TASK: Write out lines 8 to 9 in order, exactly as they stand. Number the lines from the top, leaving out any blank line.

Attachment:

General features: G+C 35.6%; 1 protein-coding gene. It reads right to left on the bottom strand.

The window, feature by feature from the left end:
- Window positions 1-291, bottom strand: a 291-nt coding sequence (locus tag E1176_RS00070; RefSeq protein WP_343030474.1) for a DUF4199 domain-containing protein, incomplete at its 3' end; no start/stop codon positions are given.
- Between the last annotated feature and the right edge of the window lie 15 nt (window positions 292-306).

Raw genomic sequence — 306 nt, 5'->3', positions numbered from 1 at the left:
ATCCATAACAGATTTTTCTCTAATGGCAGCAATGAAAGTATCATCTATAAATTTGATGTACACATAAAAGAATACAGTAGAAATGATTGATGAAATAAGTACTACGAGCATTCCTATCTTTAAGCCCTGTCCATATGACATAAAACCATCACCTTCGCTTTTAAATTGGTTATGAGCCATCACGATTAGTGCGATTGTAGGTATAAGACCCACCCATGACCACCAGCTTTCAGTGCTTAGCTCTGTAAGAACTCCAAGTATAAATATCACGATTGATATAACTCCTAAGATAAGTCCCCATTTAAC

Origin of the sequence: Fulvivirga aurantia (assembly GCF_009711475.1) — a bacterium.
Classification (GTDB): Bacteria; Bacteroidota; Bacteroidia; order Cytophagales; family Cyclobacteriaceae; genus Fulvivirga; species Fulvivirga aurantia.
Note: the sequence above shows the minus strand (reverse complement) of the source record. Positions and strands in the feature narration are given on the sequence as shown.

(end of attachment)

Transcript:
Classification (GTDB): Bacteria; Bacteroidota; Bacteroidia; order Cytophagales; family Cyclobacteriaceae; genus Fulvivirga; species Fulvivirga aurantia.
Note: the sequence above shows the minus strand (reverse complement) of the source record. Positions and strands in the feature narration are given on the sequence as shown.